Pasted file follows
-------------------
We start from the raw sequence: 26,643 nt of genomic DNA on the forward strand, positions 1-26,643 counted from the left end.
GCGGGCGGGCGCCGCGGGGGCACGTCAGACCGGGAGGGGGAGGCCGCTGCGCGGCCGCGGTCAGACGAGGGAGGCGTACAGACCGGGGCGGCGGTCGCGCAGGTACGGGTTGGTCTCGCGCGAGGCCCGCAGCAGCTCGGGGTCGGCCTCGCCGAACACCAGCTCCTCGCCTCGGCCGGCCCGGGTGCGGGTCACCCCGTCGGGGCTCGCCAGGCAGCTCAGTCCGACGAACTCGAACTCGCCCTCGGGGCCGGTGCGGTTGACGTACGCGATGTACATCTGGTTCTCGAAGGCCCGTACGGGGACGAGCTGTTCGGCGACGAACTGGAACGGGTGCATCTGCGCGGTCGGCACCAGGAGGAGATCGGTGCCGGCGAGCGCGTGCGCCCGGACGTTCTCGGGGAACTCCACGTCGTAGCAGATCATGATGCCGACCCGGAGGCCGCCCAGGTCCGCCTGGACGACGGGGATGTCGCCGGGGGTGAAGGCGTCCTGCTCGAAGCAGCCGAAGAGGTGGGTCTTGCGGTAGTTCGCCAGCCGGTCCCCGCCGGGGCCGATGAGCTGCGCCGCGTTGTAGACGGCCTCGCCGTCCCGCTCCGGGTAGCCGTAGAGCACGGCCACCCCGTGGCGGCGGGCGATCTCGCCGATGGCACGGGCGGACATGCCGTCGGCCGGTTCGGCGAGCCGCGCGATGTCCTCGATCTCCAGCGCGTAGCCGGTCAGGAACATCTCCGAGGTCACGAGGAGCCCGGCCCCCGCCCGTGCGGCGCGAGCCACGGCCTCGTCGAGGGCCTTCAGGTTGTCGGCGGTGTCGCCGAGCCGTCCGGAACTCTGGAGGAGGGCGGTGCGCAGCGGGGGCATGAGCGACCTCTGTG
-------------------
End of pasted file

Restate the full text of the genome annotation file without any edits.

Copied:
We start from the raw sequence: 26,643 nt of genomic DNA on the forward strand, positions 1-26,643 counted from the left end.
GCGGGCGGGCGCCGCGGGGGCACGTCAGACCGGGAGGGGGAGGCCGCTGCGCGGCCGCGGTCAGACGAGGGAGGCGTACAGACCGGGGCGGCGGTCGCGCAGGTACGGGTTGGTCTCGCGCGAGGCCCGCAGCAGCTCGGGGTCGGCCTCGCCGAACACCAGCTCCTCGCCTCGGCCGGCCCGGGTGCGGGTCACCCCGTCGGGGCTCGCCAGGCAGCTCAGTCCGACGAACTCGAACTCGCCCTCGGGGCCGGTGCGGTTGACGTACGCGATGTACATCTGGTTCTCGAAGGCCCGTACGGGGACGAGCTGTTCGGCGACGAACTGGAACGGGTGCATCTGCGCGGTCGGCACCAGGAGGAGATCGGTGCCGGCGAGCGCGTGCGCCCGGACGTTCTCGGGGAACTCCACGTCGTAGCAGATCATGATGCCGACCCGGAGGCCGCCCAGGTCCGCCTGGACGACGGGGATGTCGCCGGGGGTGAAGGCGTCCTGCTCGAAGCAGCCGAAGAGGTGGGTCTTGCGGTAGTTCGCCAGCCGGTCCCCGCCGGGGCCGATGAGCTGCGCCGCGTTGTAGACGGCCTCGCCGTCCCGCTCCGGGTAGCCGTAGAGCACGGCCACCCCGTGGCGGCGGGCGATCTCGCCGATGGCACGGGCGGACATGCCGTCGGCCGGTTCGGCGAGCCGCGCGATGTCCTCGATCTCCAGCGCGTAGCCGGTCAGGAACATCTCCGAGGTCACGAGGAGCCCGGCCCCCGCCCGTGCGGCGCGAGCCACGGCCTCGTCGAGGGCCTTCAGGTTGTCGGCGGTGTCGCCGAGCCGTCCGGAACTCTGGAGGAGGGCGGTGCGCAGCGGGGGCATGAGCGACCTCTGTG